Janklow returned to politics in 1994, when he defeated incumbent Walter Dale Miller in the Republican gubernatorial primary. He was handily elected that year and was reelected in 1998. In his second two terms, he cut property taxes for homeowners and farmers by 30% and made up the revenue loss caused by the voters repealing the inheritance tax.[3] Janklow is the longest serving governor in South Dakota history; he is the only person in the state's history to serve eight full years as governor, which he did twice.

Janklow pardoned his son-in-law, William Gordon Haugen II, for marijuana possession and driving while intoxicated. The pardon was sealed until after Janklow left office.

Accomplishments while Governor

From early on in his political career, Janklow was someone people either loved or hated—often passionately so. Dubbed by some as the "pirate saint," Janklow amassed a fairly impressive list of achievements[4] on behalf of the people of South Dakota during his 16 years as their chief executive.

Although controversial,[5] Janklow is among the more electorally successful politicians in South Dakota's history. He was elected to statewide office six times.

Election to Congress, car crash, and aftermath

In 2002, Janklow ran for the Republican nomination for South Dakota's only House seat. He defeated Democrat Stephanie Herseth, an attorney and granddaughter of former governor Ralph Herseth and his wife, former state Secretary of State, Lorna Herseth, by a vote of 180,023 to 153,656.[6] .

On August 16, 2003, Janklow was involved in a fatal traffic collision when he struck and killed motorcyclist Randolph E. Scott, while driving his white Cadillac Seville. The accident occurred at a rural intersection near Trent, South Dakota. Scott, a 55-year-old Minnesotan, was thrown from his motorcycle and killed instantly. Janklow suffered a broken hand and bleeding on the brain. In the ensuing investigation of the accident, it was determined Janklow was likely driving at least 70 miles per hour in a 55 mph zone and that he ran a stop sign at the intersection where the crash occurred.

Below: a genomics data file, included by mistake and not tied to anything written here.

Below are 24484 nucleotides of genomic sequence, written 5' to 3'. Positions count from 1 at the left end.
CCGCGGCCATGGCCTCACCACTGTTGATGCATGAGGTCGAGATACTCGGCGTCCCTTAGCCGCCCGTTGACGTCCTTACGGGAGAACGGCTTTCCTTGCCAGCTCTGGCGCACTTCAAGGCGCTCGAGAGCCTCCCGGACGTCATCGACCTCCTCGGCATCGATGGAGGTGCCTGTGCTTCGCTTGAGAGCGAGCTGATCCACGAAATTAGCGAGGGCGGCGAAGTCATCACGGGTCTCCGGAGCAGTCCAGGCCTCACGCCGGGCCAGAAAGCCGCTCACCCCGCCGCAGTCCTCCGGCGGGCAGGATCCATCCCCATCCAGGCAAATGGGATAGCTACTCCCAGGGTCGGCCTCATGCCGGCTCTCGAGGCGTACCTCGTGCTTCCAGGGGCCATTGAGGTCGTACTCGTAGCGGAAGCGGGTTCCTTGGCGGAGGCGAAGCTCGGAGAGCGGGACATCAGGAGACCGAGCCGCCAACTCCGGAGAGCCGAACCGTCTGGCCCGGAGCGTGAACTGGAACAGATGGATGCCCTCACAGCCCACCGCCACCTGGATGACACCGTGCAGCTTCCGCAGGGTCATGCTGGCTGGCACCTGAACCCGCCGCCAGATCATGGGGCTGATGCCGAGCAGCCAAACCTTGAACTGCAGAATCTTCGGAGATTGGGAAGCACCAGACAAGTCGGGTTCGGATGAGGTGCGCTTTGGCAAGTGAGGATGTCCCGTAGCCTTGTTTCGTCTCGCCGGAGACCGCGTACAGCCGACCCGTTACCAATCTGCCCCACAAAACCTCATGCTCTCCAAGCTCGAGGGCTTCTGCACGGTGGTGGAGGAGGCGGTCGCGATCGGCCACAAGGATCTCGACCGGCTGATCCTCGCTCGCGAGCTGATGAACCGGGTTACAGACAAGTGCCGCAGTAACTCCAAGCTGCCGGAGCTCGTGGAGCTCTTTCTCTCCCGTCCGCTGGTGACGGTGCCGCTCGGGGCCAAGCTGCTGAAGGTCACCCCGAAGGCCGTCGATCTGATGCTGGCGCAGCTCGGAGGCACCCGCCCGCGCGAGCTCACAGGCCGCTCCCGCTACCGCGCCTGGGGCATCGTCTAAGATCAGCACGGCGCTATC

Robert O'Shea, accident reconstruction expert, testified at Janklow's trial that he estimated the speeds to be 63 or 64 miles per hour at the time of impact. O'Shea downloaded the information from the Electronic Data Recorder of the Cadillac. This data was in contrast to the State Highway Patrol's estimate of "at least 70 mph." The State was not able to download the information because they did not have a connector needed and did not attempt to procure one to transfer the information. With Janklow’s speed now at 63–64 miles an hour (while failing to stop at a stop sign), Scott's motorcycle’s speed was then at 65 mph, faster than the Highway Patrols estimate of 59.[7][8]

Janklow was arraigned on August 29. In response, he said he "couldn't be sorrier" for the accident. His trial began on December 1. In his defense, his lawyer argued that he suffered a bout of hypoglycemia, or low blood sugar, and was thus "confused" and "mixed up." Janklow testified that he had taken an insulin shot the morning of the accident and had subsequently not eaten anything throughout day, resulting in low blood sugar. Jurors were not informed of his record of three previous accidents and twelve speeding violations, though his driving history had been widely reported in the local media. He once got a ticket for speeding his motorcycle four blocks from his home to the Capitol, and another for not having the proper license endorsement to drive it. (Janklow has long been an unapologetic speeder; in a 1999 speech to the state legislature, he said, "Bill Janklow speeds when he drives – shouldn't, but he does. When he gets the ticket he pays it.")[9][10]